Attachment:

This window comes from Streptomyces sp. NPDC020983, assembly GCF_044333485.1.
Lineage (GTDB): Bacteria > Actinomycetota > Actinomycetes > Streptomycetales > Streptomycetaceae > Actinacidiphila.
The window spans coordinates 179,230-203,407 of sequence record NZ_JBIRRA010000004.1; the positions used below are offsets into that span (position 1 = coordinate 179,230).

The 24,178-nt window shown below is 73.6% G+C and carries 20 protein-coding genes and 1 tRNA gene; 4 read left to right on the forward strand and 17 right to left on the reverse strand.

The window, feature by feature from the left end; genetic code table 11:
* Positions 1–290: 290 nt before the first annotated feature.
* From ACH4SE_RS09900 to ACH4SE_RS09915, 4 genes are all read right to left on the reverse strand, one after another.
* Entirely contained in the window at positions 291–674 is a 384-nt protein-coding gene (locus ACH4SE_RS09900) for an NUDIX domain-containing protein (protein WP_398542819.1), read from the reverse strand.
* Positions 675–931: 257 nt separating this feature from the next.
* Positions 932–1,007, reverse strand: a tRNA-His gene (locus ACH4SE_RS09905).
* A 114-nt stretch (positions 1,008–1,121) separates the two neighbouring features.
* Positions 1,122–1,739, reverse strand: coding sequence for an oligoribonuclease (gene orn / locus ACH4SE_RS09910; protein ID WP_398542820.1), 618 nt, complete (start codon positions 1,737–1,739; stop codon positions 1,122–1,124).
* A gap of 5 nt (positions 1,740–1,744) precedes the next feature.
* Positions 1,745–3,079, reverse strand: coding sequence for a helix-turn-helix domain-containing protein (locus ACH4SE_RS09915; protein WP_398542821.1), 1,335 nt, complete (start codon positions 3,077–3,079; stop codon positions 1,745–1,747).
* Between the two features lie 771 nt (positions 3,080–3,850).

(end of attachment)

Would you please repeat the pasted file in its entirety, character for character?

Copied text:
This window comes from Streptomyces sp. NPDC020983, assembly GCF_044333485.1.
Lineage (GTDB): Bacteria > Actinomycetota > Actinomycetes > Streptomycetales > Streptomycetaceae > Actinacidiphila.
The window spans coordinates 179,230-203,407 of sequence record NZ_JBIRRA010000004.1; the positions used below are offsets into that span (position 1 = coordinate 179,230).

The 24,178-nt window shown below is 73.6% G+C and carries 20 protein-coding genes and 1 tRNA gene; 4 read left to right on the forward strand and 17 right to left on the reverse strand.

The window, feature by feature from the left end; genetic code table 11:
* Positions 1–290: 290 nt before the first annotated feature.
* From ACH4SE_RS09900 to ACH4SE_RS09915, 4 genes are all read right to left on the reverse strand, one after another.
* Entirely contained in the window at positions 291–674 is a 384-nt protein-coding gene (locus ACH4SE_RS09900) for an NUDIX domain-containing protein (protein WP_398542819.1), read from the reverse strand.
* Positions 675–931: 257 nt separating this feature from the next.
* Positions 932–1,007, reverse strand: a tRNA-His gene (locus ACH4SE_RS09905).
* A 114-nt stretch (positions 1,008–1,121) separates the two neighbouring features.
* Positions 1,122–1,739, reverse strand: coding sequence for an oligoribonuclease (gene orn / locus ACH4SE_RS09910; protein ID WP_398542820.1), 618 nt, complete (start codon positions 1,737–1,739; stop codon positions 1,122–1,124).
* A gap of 5 nt (positions 1,740–1,744) precedes the next feature.
* Positions 1,745–3,079, reverse strand: coding sequence for a helix-turn-helix domain-containing protein (locus ACH4SE_RS09915; protein WP_398542821.1), 1,335 nt, complete (start codon positions 3,077–3,079; stop codon positions 1,745–1,747).
* Between the two features lie 771 nt (positions 3,080–3,850).